Sonoma County Office of Education

Technology for Learners

Transitioning to SBAC: New View of Student Learning Potential

Author: Rick Phelan
Published: 07.24.13

Brain

One key shift in the transition to Common Core Standards and Smarter Balanced Assessments centers on how educators see student learning potential.

New models of cognitive development recognize multiple learning paths and acknowledge the learning potential of every student. This is a shift from the fixed models of intelligence that were prevalent in the past.

The way we view learning potential affects our ideas about how instruction should be organized and delivered. Twenty-first century educators will be most effective if they realign their views on learning potential and provide engaging opportunities to promote student learning.

Fixed Mindset: Predetermined Success or Failure
Psychologists and other social scientists have long debated human learning potential. Varied experiments and studies have probed the human brain to better understand how people learn.

Some people believe that the brain’s learning abilities are fixed and have very limited ability to change. Following this thinking, the role of the teacher would be to impart learning through lectures and to administer tests that result in “standard curves of distribution” in student achievement.

People holding this view of intelligence believe that the brain’s capacity can be measured with various assessments. Assessment outcomes define average, below average, and gifted intelligence ranges. Success or failure is pre-determined based on the brain the individual is born with. Feedback from teachers comes in reporting a score, grade, or performance level.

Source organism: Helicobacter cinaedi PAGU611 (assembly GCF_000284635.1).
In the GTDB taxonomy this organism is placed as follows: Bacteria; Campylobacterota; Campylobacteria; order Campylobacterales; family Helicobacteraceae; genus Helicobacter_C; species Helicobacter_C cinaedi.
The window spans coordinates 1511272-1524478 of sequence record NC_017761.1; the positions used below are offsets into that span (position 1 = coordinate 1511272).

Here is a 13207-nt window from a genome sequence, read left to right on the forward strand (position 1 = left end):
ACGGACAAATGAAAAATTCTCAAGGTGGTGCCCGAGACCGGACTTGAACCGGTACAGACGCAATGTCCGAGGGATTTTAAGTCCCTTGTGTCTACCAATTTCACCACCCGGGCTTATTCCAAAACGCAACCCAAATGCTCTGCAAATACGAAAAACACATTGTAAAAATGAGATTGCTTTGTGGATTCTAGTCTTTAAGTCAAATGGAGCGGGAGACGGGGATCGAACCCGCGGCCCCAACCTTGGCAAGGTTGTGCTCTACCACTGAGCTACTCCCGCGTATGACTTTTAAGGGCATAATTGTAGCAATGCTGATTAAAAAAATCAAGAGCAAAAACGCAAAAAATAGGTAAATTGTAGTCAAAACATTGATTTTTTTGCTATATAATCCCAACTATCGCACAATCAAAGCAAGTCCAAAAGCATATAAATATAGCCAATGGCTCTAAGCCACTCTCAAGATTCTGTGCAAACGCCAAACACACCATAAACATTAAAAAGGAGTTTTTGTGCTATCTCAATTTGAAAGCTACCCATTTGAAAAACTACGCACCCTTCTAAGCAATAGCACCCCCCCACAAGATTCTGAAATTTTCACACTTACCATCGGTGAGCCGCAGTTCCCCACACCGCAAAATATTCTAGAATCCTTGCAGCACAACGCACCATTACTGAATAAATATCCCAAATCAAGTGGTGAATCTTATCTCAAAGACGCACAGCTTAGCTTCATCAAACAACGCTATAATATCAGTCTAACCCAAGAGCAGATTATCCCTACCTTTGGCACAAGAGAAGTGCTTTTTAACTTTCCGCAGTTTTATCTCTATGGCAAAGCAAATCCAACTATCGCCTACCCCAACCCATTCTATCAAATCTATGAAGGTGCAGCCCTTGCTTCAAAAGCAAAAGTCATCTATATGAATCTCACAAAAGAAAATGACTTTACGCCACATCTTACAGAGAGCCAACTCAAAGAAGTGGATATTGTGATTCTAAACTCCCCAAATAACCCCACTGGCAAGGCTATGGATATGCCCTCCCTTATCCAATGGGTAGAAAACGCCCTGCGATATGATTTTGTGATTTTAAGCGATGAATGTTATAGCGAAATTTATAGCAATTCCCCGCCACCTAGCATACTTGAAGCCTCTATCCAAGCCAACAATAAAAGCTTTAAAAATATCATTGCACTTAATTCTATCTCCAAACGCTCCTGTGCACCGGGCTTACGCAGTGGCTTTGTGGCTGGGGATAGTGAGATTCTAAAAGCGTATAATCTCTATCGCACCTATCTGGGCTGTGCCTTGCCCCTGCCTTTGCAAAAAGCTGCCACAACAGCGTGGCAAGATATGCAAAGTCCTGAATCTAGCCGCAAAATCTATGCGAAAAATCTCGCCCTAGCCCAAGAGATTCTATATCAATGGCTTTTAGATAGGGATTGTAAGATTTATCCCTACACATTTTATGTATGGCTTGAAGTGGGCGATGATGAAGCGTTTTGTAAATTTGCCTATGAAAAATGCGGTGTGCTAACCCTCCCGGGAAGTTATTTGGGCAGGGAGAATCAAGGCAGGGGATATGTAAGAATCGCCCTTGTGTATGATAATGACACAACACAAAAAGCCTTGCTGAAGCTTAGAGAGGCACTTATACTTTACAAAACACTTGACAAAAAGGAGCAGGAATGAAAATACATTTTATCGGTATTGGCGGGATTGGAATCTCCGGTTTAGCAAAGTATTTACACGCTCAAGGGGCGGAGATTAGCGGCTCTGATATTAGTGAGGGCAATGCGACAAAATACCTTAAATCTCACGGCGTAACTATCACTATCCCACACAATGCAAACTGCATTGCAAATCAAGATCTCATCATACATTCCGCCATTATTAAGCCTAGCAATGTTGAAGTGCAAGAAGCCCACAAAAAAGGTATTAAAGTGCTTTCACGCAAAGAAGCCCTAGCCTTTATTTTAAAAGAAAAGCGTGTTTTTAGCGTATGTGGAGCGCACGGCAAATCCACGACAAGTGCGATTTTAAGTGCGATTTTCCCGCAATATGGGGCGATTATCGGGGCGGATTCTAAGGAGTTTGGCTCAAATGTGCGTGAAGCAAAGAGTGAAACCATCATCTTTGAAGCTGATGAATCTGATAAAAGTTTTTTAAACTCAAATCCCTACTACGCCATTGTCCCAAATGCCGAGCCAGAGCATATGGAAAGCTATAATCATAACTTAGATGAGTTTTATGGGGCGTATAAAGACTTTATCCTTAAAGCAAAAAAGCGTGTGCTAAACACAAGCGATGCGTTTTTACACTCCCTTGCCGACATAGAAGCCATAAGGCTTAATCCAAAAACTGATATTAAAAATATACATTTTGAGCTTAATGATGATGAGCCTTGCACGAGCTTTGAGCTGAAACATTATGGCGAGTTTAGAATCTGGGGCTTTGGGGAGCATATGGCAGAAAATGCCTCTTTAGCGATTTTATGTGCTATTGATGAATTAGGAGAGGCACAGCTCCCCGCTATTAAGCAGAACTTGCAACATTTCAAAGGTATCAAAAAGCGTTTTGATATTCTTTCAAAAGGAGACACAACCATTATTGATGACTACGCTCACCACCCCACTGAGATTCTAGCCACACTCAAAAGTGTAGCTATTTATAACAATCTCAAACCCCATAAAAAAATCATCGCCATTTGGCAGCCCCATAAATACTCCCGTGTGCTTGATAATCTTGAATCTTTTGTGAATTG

Purposeful Engagement: Lifelong Opportunities for Learning
The alternate view maintains that the brain develops based on purposeful engagement and that people have the capacity for lifelong learning and improvement. Here, the thinking is that a person’s brain can be continuously expanded and the individual’s basic qualities can be cultivated and improved upon.

Stanford cognitive psychologist Carol Dweck puts it this way, “Although people may differ in every which way in their initial talents and aptitudes, interests, or temperaments, everyone can change and grow through application and experience.”

This distinction brings new understanding to the core belief that underlies many school professional learning communities: the belief that all children can learn. Given this way of thinking, educators have opportunities to work with students and expand their thinking abilities.

Chart of Intelligence Mindsets

The chart below is based on the work of Carol Dweck. Learn more at the Brainology website.

  Static Mindset Growth Mindset
  Intelligence is static

Leads to a desire to look smart and therefore a tendency to …
Intelligence can be developed

Leads to a desire to learn and therefore a tendency to …
Challenges Avoid challenges Embrace challenges
Obstacles Give up easily Persist in the face of setbacks
Effort See effort as fruitless or worse See effort as the path to mastery
Criticism Ignore useful negative feedback Learn from criticism
Success of Others Feel threatened by the success of others Find lessons and inspiration in the success of others
  As a result, they may plateau early and achieve less than their full potential

All this confirms a deterministic view of the world
As a result, they reach ever-higher levels of achievement

All this gives them a greater sense of free will

As 21st century educators strive to “shift” their understanding of intelligence, many questions emerge related to instruction, materials, and assessment. Instruction needs to move away from “one size fits all” lessons to more personalized learning. Materials and assessments need to be more adaptive to individual students.

Related posts in this blog offer insights on how this can take place with:
Digital Curriculum
Blended Learning
Assistive Technology
Smarter Balanced Assessments




Blog: Technology for Learners